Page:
Sunday, September 22, 2019
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Molecular Virology Unit

Unit Head
Christopher Chime
B.MLS,MPH, Dip. HIV Innov. Mgt. & Care, Dip. HSM


Despite availability of effective ART and comprehensive HIV care in sub-Saharan Africa, nearly 50% of HIV infected infants die undiagnosed within two years because of limited definitive Infant Virological Testing (IVT) capacity. The Institute of Human Virology Nigeria (IHVN) pioneered IVT formerly known as Early Infant Diagnosis (EID) capacity in 2006, under the CDC PEPFAR funding, as a system-strengthening program to support the Government of Nigeria (GON) for better national coverage. This was achieved through development of infrastructure, introduction and use of newer technology, and quality systems management.

IHVN's molecular diagnostic unit was developed and led by the late Richard Enzama. The unit is now headed by Christopher Chime. Typically, the PCR laboratories to support the molecular diagnostics are developed using a phased assessment of selected facilities to identify gaps in infrastructural, equipment and personnel capacity. This information is then incorporated into the design and renovation of PCR laboratories; procurement and installation of equipment; human capacity development in PCR technology and health workers in Dried Blood Spot (DBS) collection.

The PCR unit is involved in DNA PCR assay for IVT, of exposed infants <18 months of age, and viral load assay for monitoring of patients on antiretroviral therapy. These laboratories also provide training to other laboratory personnel in molecular technology.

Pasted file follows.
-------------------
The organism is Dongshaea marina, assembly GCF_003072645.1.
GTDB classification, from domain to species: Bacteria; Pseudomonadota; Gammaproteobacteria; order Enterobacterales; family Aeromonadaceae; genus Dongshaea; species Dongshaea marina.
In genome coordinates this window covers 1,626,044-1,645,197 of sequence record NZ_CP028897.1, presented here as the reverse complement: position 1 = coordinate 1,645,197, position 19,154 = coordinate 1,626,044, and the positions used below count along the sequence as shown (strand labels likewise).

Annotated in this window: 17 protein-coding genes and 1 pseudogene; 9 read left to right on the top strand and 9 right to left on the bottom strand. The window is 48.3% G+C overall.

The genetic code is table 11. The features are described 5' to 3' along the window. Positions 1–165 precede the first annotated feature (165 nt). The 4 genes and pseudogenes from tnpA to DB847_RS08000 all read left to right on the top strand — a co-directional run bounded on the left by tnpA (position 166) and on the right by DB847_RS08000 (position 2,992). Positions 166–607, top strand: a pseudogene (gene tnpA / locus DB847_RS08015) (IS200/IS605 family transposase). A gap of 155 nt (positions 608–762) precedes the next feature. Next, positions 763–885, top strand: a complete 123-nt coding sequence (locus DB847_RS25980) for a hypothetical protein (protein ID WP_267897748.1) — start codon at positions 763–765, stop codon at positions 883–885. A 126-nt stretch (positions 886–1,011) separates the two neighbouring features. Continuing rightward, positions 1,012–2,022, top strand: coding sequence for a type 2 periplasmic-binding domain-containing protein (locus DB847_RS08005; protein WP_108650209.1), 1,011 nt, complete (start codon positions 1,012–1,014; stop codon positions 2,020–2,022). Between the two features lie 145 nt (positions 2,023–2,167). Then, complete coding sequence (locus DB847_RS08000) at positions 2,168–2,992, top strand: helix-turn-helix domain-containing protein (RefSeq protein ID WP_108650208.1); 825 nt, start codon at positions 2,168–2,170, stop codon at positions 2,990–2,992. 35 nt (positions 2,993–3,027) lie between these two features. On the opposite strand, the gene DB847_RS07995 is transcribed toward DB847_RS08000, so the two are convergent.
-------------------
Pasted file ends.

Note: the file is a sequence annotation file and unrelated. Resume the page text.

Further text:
1. IHVN has established 17 PCR laboratories and is currently overseeing five with automated capacity. They all support the national EID programs and viral load testing.
  2. All IHVN supported PCR laboratories participate in the CDC Atlanta proficiency program.
  3. Two of IHVN supported laboratories namely, Asokoro Laboratory Training Center and Plateau State Human Virology Research Center (PLASVIREC) were involved in the pilot on the use of electronic dispatch of results using Laboratory Information Management System (LMIS) to improve the time taken to meet laboratory requests.
  4. 36 laboratory scientists have been trained on the use of PCR facilities for IVTs and 842 healthcare workers have been trained on Dried Blood Spot and viral load sample collection.
  5. Blood dot samples tested by IHVN supported PCR facilities between 2006 and 2017 are 175, 558 with an average positivity of 6.4%. A total of 142, 249 viral load samples have been tested since 2006. This is likely to increase with the need to monitor viral load for each patient not just for those clinically failing their ARV regimen.
  6. PLASVIREC, one of the two IVT national reference centers, coordinates External Quality Assessment (EQA) between CDC Atlanta and all other IVT testing laboratories within Nigeria and tests a selected number of assayed DBS by other laboratories as part of quality assurance for the country.
  7. There is ongoing preparation for the WHO-Afro Step Wise Accreditation, planning for integration, country ownership and sustainability.
  8. IHVN molecular diagnostic unit participates in the National Laboratory Technical Working Group and offers Technical Assistance to Federal Ministry of Health, Government of Nigeria and other Implementing Partners. 
  9. All PCR laboratories have LMIS installed in them for sample registration and electronic result dispatch. The unit is currently working on linking LIMS to facility-based Electronic Medical Records (EMR) for improved turnaround time and quality patient care.

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:: Support and Funding

 The Institute of Human Virology, Nigeria AITRP Training     Programmes are supported and funded by the Fogarty International Center.

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